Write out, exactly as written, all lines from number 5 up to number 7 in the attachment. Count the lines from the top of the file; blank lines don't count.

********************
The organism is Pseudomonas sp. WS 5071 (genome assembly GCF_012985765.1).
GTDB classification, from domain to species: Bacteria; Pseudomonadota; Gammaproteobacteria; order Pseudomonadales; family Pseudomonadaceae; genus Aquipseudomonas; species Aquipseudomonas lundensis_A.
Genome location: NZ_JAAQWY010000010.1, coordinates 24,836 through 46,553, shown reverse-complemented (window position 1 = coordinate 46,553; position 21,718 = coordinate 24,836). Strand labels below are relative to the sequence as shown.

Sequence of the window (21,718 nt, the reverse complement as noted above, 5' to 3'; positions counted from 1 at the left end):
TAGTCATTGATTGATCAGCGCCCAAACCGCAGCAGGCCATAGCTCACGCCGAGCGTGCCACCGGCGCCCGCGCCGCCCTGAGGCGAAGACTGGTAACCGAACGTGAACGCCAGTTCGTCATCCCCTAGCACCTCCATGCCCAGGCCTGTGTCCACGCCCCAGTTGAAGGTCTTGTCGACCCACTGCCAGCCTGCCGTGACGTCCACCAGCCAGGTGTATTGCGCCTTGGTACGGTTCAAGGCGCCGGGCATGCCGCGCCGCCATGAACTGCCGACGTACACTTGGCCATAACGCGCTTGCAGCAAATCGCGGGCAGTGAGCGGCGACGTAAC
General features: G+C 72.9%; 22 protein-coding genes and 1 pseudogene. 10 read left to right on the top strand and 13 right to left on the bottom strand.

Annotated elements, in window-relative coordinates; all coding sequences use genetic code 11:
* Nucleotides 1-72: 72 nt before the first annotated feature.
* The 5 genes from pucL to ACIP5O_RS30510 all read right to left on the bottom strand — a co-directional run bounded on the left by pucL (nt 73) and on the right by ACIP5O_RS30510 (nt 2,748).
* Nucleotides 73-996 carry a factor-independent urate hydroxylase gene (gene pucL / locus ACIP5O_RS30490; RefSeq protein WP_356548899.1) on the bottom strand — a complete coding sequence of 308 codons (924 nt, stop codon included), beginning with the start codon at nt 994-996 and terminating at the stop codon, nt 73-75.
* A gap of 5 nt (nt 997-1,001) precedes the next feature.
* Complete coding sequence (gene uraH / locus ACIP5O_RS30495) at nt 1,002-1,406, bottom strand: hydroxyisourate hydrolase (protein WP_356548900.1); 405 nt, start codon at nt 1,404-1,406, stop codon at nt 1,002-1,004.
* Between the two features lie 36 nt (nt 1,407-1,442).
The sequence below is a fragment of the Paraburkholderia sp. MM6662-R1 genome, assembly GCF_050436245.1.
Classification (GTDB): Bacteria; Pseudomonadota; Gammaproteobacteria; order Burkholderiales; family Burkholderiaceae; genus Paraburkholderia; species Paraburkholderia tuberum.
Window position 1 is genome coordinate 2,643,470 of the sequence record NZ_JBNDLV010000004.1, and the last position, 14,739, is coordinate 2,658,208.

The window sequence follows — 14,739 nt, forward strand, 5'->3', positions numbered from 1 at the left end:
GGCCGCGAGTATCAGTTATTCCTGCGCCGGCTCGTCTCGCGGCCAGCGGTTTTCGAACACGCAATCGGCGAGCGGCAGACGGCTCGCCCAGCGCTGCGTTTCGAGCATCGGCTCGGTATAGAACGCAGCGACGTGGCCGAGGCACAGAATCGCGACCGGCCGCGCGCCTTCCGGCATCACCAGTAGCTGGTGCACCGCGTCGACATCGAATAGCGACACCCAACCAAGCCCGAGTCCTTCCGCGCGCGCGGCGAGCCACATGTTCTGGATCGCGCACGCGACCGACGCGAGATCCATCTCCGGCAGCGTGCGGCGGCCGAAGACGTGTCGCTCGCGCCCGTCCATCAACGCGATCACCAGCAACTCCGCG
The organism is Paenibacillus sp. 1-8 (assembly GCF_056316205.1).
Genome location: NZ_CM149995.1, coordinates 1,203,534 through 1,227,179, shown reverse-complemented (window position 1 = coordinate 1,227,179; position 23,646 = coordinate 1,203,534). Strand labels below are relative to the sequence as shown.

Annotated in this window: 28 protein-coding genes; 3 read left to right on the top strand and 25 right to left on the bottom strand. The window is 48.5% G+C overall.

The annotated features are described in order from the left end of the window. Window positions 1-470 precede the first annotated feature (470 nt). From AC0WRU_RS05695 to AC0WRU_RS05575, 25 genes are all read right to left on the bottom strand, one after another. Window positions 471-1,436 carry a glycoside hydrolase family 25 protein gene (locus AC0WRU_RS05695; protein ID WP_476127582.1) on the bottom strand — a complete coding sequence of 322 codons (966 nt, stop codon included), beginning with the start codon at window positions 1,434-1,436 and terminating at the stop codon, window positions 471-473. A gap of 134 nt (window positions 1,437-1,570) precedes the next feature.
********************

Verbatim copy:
TAGTCATTGATTGATCAGCGCCCAAACCGCAGCAGGCCATAGCTCACGCCGAGCGTGCCACCGGCGCCCGCGCCGCCCTGAGGCGAAGACTGGTAACCGAACGTGAACGCCAGTTCGTCATCCCCTAGCACCTCCATGCCCAGGCCTGTGTCCACGCCCCAGTTGAAGGTCTTGTCGACCCACTGCCAGCCTGCCGTGACGTCCACCAGCCAGGTGTATTGCGCCTTGGTACGGTTCAAGGCGCCGGGCATGCCGCGCCGCCATGAACTGCCGACGTACACTTGGCCATAACGCGCTTGCAGCAAATCGCGGGCAGTGAGCGGCGACGTAAC
General features: G+C 72.9%; 22 protein-coding genes and 1 pseudogene. 10 read left to right on the top strand and 13 right to left on the bottom strand.

Annotated elements, in window-relative coordinates; all coding sequences use genetic code 11: